Pompeii presents an age old struggle between two styles of leadership, the first based on competence, the second on the power of superstition and unquestioning belief. You can always challenge a water engineer with the fact that water is not coming out of the pipes. But if a Roman official comes along and suggests making an offering to Jupiter to solve the water supply problem – as a pompous town official does at one point – how do you prove this approach is incorrect? It is difficult to prove that Jupiter is not there to listen, or that the official does not have a special relationship with Jupiter, or that Jupiter does not direct the engineer in his work. You are in the slippery realm of spin and interpretation, where a priestess can make a prophecy about the glorious future of Pompeii, surviving long after others have fallen, thronged by visitors speaking in every tongue. It is possible to see this vision as accurate and hopelessly wrong.

In the end, however, the solid ground of faith based leadership slips from under people’s feet. No amount of sacrificing to Jupiter will stop Vesuvius erupting, or make water flow into busy towns full of thirsty people. And no amount of corruption and financial trickery will do this either. Pompeii is a gripping celebration of competence over delusional hot air, and in that sense this is historical fiction with contemporary relevance, even more so now in 2018 than when it was published in 2003.

Miss Jean Brodie – The End of the World Comes Without Intruding on Everyday Life


First edition of The Prime of Miss Jean Brodie, published 1961

Miss Jean Brodie is an unconventional teacher at a conventional girl’s primary school in 1930s Edinburgh. Ignoring the curriculum, she gathers her charges under an elm tree in the school grounds, telling them stories of her lover lost in the First World War, and describing visits to Italy. She tells the children how much she admires Mussolini’s fascisti. Hang on, what was that? I went back and made sure I’d read it right, only to realise that, yes, this charismatic spinster is actually a budding fascist. On later trips to Germany she comes back with glowing reports of Hitler’s Brown Shirts.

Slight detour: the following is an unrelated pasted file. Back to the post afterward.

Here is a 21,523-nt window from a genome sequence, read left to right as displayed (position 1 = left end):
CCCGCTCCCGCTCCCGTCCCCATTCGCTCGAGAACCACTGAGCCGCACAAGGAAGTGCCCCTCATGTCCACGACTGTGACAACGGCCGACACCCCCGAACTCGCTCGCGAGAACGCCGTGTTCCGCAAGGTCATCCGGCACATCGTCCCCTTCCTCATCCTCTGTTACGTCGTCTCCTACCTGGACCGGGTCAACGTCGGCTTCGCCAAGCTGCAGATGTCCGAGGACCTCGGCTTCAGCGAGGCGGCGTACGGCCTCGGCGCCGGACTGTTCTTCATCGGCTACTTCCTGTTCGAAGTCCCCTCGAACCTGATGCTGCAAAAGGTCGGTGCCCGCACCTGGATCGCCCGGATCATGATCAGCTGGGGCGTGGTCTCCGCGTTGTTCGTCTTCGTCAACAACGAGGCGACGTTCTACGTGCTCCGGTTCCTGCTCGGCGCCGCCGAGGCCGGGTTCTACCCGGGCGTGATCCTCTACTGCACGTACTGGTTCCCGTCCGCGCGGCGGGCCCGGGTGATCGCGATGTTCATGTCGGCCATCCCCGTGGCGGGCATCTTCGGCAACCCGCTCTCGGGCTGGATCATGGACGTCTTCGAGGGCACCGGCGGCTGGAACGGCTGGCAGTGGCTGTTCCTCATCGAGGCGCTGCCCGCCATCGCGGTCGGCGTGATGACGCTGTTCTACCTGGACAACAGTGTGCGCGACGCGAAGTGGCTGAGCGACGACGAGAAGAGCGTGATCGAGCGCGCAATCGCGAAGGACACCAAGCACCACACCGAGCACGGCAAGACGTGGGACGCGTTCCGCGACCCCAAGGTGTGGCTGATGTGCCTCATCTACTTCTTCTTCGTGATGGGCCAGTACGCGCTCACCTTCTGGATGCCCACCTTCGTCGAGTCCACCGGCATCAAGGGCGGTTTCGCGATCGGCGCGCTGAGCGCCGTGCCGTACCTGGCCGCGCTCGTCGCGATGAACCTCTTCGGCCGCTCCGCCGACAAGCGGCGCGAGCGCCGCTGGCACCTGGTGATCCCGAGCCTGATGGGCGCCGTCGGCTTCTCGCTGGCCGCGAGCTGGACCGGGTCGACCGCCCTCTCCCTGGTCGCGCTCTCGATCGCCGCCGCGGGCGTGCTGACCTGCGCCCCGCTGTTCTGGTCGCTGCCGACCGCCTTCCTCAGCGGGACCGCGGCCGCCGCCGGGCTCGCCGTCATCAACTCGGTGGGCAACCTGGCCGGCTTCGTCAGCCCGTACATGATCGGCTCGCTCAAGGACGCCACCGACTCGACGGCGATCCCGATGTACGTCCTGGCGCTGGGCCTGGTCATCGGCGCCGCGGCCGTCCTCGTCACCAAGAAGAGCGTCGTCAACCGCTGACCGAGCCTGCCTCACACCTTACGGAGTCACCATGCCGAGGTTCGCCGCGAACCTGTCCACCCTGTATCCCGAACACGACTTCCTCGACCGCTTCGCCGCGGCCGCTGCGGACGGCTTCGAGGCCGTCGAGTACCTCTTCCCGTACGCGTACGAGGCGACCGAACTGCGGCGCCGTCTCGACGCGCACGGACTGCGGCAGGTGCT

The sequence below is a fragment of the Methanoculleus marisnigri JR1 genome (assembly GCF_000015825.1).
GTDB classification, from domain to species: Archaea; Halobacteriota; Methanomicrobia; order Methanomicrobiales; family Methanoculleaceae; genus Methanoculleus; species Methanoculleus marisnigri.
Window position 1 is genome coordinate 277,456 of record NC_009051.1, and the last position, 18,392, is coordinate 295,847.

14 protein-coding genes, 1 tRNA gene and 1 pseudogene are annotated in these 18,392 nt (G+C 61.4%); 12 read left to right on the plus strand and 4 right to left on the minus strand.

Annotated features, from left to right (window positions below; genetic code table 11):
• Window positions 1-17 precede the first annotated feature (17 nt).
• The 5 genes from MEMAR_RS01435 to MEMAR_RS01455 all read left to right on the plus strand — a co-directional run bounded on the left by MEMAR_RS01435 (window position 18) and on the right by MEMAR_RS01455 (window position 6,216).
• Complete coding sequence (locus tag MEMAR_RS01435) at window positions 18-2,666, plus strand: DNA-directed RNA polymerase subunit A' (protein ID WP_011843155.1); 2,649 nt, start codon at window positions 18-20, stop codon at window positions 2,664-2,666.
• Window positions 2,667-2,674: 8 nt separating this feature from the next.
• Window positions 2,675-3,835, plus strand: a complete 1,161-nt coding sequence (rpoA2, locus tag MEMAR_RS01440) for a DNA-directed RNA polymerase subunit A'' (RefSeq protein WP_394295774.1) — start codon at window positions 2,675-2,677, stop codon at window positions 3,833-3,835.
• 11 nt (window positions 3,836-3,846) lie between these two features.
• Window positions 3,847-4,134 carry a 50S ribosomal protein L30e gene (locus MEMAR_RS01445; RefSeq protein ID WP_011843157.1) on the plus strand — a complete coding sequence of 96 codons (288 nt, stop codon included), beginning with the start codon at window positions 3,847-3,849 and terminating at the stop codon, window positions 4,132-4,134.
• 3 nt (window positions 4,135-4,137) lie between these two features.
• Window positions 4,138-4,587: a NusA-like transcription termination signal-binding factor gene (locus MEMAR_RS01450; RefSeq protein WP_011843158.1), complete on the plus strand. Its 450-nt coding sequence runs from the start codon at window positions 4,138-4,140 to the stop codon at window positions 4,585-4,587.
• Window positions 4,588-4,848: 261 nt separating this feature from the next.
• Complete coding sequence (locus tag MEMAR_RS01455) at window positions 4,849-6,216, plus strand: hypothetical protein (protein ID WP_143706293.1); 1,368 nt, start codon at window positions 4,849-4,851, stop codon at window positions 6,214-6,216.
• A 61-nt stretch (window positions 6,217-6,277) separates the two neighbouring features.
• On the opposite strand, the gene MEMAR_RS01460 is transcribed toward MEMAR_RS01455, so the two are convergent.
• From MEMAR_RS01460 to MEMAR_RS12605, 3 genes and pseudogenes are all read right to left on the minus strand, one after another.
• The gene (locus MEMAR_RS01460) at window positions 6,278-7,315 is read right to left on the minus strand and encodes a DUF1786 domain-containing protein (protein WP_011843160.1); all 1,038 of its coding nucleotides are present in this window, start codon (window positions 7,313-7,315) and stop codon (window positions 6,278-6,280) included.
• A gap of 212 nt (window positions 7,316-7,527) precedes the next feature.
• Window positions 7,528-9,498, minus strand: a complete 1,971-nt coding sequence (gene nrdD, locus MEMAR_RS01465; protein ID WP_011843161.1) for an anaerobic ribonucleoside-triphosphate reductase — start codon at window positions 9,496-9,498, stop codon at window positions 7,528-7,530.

I had to have a think at this point. It struck me that historically the founder of the German Nazi party was a locksmith. Jean Brodie is a parallel for one of these apparently unassuming but dangerous personalities. She’s not an obvious monster, but is all the more insidious for her apparent ordinariness. She’s like a sunset described at one point in the book, looking like “the end of the world had come without intruding on everyday life.”

The crucial thing is not that Miss Brodie is overtly evil, but that she has her own ideas about good and evil. Her values are focused entirely on herself. She accepts no outside system. As time goes on it becomes ever clearer that she exists beyond right and wrong as judged by society. Jean Brodie decides right and wrong.

Jean Brodie is a shock. But perhaps the biggest shock of the book is the subtle warning that while most people look outside themselves for guidance, whether it’s headmistresses, governments, or religion, all of these sources of authority are created by people. In the end there is no authority beyond people to which they can refer. One of Jean Brodie’s girls takes refuge as an adult in the Roman Catholic Church, an environment which we are told would have ideally suited Miss Brodie. This was an organisation in which there were “quite a number of fascists” who believe what they do is right because it is them doing it.

This is a humorous, beautifully written, frequently charming novel. Fittingly for a story about a teacher, it also has some hard, unsettling lessons.

Echoes of Munich


The Munich Conference of September 1938 has had a massive influence on subsequent history. Retrospective judgment of British government efforts to maintain peace in Europe has contributed to all kinds of bad decisions, from Anthony Eden’s ill fated attempt to invade Egypt in 1956, to Tony Blair’s military adventures in the Balkans and the Middle East. It has even been referenced in the nationalist politics of Brexit. All of this folly has been supported, to a greater or lesser extent, by the idea that Prime Minister Neville Chamberlain made a mistake trying to find peace in Munich.